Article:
In 2008, Israeli archaeologist Eilat Mazar announced a remarkable discovery. While working near a guard tower from the remains of King David’s ancient palace, her team discovered a bulla with the name Ben Pashur inscribed on it.
People of importance had seals which they imprinted either on wet clay or wax that would seal an official document verifying its authorship and authenticity.
In this case, the seal with Pashur’s name on it had been imprinted in clay. But Mazar was amazed it had survived. The bulla should have dissolved in damp ground surrounding it, but it didn’t. This was because it had been hardened in a fire that undoubtedly destroyed the document that it was sealing, but preserved the bulla.
But there was more to this story. In 2006, at this very same location, Mazur’s team had discovered another bulla with the name Yehuchal ben Shelemayahu on it. Similar to Pashur’s bulla it had been fired and preserved as well.
Both bullas are in pristine condition and there is no doubt who they belong too as both names are clearly visible.
This is where the story takes an interesting turn.
The men on these two bullas are not only mentioned in the Bible, but they are cited in the same verse:
38 Now Shephatiah the son of Mattan, and Gedaliah the son of Pashhur, and Jucal the son of Shelemiah, and Pashhur the son of Malchijah heard the words that Jeremiah was speaking to all the people, saying, (Jeremiah 38:1 NASV)
They were both advisors in King Zedekiah’s court. According to the Bible, Pashur held a particularly important position as he was the priest in charge of the Temple (Jeremiah 20:1). These bullas clearly help confirm the Bible’s account of the story.
At this point in history, Judah was a vassal to Babylon meaning Israel was paying tribute and the Babylonian King was appointing the Kings of Judah. Zedekiah was King Nebuchadnezzar’s most recent appointee. In fact, Zedekiah’s real name was Mattaniah, but to demonstrate who was really in control, Nebuchadnezzar ordered Mattaniah’s name changed to Zedekiah (2 Kings 24:17).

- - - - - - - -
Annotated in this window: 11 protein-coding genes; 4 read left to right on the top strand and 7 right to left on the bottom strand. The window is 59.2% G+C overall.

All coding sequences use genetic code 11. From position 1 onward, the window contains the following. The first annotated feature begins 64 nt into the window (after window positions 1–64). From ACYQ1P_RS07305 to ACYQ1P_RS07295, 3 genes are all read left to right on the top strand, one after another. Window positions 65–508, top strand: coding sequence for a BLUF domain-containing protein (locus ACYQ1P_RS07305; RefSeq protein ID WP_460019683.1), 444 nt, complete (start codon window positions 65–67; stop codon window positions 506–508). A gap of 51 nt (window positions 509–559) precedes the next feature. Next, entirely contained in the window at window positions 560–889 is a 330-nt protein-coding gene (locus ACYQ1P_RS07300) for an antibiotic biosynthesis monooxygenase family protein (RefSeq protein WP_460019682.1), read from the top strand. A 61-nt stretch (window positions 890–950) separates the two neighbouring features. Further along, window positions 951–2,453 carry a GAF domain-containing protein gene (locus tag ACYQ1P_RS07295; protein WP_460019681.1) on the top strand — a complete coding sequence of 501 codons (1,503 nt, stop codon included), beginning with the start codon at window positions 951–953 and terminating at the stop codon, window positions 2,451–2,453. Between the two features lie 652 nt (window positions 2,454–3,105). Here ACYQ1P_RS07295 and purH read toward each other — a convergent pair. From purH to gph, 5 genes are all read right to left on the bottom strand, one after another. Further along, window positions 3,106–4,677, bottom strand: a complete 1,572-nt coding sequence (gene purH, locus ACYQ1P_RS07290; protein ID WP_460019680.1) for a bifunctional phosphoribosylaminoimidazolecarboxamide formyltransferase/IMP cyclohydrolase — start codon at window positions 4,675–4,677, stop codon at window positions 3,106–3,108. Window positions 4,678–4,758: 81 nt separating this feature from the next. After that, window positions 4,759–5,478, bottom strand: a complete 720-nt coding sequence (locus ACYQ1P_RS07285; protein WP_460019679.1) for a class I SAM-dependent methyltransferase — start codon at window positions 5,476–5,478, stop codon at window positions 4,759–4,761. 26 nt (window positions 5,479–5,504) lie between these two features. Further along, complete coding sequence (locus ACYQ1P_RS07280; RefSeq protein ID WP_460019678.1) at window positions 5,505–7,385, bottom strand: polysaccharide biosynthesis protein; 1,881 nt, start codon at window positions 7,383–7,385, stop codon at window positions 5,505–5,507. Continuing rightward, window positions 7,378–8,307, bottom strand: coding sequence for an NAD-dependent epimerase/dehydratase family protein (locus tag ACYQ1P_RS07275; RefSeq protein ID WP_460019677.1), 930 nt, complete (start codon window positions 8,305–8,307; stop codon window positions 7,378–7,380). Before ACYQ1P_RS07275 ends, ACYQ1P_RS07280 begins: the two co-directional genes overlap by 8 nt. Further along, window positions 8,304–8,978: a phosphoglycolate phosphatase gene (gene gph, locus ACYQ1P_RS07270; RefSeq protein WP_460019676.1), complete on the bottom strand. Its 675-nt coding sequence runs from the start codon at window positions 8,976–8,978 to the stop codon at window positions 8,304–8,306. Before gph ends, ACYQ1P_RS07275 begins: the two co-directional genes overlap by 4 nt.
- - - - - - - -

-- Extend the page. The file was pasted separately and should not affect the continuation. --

However, once on the throne Zedekiah had other ideas and in his ninth year, Zedekiah decided to break free from Babylon’s control. This typically meant he refused to pay the annual tribute.
In response, Nebuchadnezzar sent his army and surrounded Jerusalem. Unless the city surrendered, these sieges often lasted several months, even years, before the walls were finally breached. In Jerusalem’s case, it would take two years.
Zedekiah took the dangerous move because he was expecting Egypt to come to Judah’s aid in this fight, but the Pharaoh withdrew his support (Jeremiah 37:4-8).
During the Babylonian siege, when Zedekiah asked the Prophet Jeremiah to pray for Jerusalem, Jeremiah delivered a completely different message telling Zedekiah that Jerusalem was being judged by God. If the king continued to resist, God would send a plague and Babylon would breach the city’s walls killing thousands. Those who survived would be dragged off into captivity.